This leaflet is to help you understand what bifid nose is, what tests you need, and the implication for you and your baby.

What is a bifid nose?

A bifid nose is a rare birth defect. The nose appears divided into two halves. There is a large degree of variability, ranging from a small hardly noticeable groove at the tip of the nose to a complete division of the nose. A bifid nose is often associated with wide-spaced eyes (hypertelorism), an opening in the lip and roof of the mouth (cleft lip and palate), or a skin-covered gap in the skull. (encephalocele) 

How does a bifid nose happen?

A bifid nose is caused by the failure of the two sides of the nose to fuse during the first two months of development in the womb. In some cases, a bifid nose is the only defect in an otherwise healthy baby. This may happen by chance through a local problem during the development of the nose or maybe the result of a genetic change passed down from one or both parents.

Sometimes, a bifid nose is part of a syndrome. A syndrome is a set of symptoms, signs, or defects that together are characteristic of a specific disorder. A syndrome often associated with a bifid nose is BNAR syndrome. In addition to a bifid nose, people with BNAR syndrome can have kidney, anus, and rectum defects. The role of genetics in being born with a bifid nose is not completely understood yet.

Should I have more tests done?

You should ask if a specialised/advanced ultrasound of the baby during the pregnancy can be done to detect other anomalies. Sometimes MRI (a different way to obtain images of a fetus inside the womb) can be performed. 

When other anomalies are visible the risk that the bifid nose is part of a syndrome is high. In this situation, it is important to have a consultation with a genetic specialist. It may be that invasive testing (amniotic fluid puncture) will be offered to you to detect or exclude some of these syndromes. Amniocentesis carries a small risk of miscarriage and some women choose not to have it for fear of losing their baby. Not all syndromes can be diagnosed by genetic investigations such as an amniocentesis and not all anomalies are visible on ultrasound examination. However, when there are no other anomalies visible on ultrasound and invasive testing gives normal results the bifid nose is very likely to be isolated.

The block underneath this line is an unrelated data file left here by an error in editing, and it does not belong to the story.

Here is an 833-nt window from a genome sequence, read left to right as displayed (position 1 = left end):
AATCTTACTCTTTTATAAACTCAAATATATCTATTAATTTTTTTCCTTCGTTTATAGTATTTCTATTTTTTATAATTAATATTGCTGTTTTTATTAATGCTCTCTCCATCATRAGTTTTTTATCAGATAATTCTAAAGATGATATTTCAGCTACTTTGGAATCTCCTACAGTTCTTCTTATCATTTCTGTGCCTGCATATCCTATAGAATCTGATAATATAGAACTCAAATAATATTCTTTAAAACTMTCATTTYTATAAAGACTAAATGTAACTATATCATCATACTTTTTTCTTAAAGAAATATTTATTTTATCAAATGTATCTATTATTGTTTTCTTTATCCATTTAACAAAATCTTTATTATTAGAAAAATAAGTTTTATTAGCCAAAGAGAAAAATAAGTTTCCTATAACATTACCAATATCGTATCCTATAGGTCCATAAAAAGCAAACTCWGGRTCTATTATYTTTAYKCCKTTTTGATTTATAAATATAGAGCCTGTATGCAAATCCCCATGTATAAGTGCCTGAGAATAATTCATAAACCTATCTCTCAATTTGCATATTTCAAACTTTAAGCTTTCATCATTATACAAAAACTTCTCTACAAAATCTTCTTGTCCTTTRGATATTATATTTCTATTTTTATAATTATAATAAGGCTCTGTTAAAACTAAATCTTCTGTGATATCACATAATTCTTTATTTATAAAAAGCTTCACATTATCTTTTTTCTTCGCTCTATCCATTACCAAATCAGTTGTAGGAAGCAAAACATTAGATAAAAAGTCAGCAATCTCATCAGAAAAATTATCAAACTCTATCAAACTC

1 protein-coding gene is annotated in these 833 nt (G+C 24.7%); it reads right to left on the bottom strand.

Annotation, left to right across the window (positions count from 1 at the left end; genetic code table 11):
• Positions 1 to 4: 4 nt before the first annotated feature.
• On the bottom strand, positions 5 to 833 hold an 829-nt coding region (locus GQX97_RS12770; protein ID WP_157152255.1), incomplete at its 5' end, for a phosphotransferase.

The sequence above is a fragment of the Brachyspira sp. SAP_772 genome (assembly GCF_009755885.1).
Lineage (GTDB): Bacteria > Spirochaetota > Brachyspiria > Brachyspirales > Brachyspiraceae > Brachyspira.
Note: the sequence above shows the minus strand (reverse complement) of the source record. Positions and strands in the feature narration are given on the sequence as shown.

What are the things to watch for during pregnancy? 

If there are no other anomalies, then you can have your pregnancy checks as normally planned. If there are other anomalies, changes in your care will depend on what they are and what they mean. It is advisable to discuss the place of delivery with your caregiver.

What does it mean for my baby after it is born?

A baby with a bifid nose usually needs reconstruction surgery, which can be challenging for severe cases. Usually, a specialised craniofacial team is involved. This team will determine the appropriate treatment and follow-up plan. The prognosis is variable and also depends on the kind and severity of possible other anomalies.

Will it happen again?

The risk that an isolated bifid nose will happen again is very low. If the bifid nose is caused by a genetic change or is part of a syndrome, then the risk that it will happen again depends on the type of genetic change or underlying condition. A consultation with a genetic specialist may be helpful to sort this out as there are several different patterns of inheritance for a bifid nose.

What other questions should I ask?

  • Does this look like a severe form of bifid nose?
  • Are there other anomalies visible?
  • Is invasive testing recommended?
  • How often will I have ultrasound examinations done?
  • Where should I deliver?
  • Where will the baby receive the best care after it is born?
  • Can I meet in advance the team of doctors that will be looking after my baby when it is born?

Last updated November 2022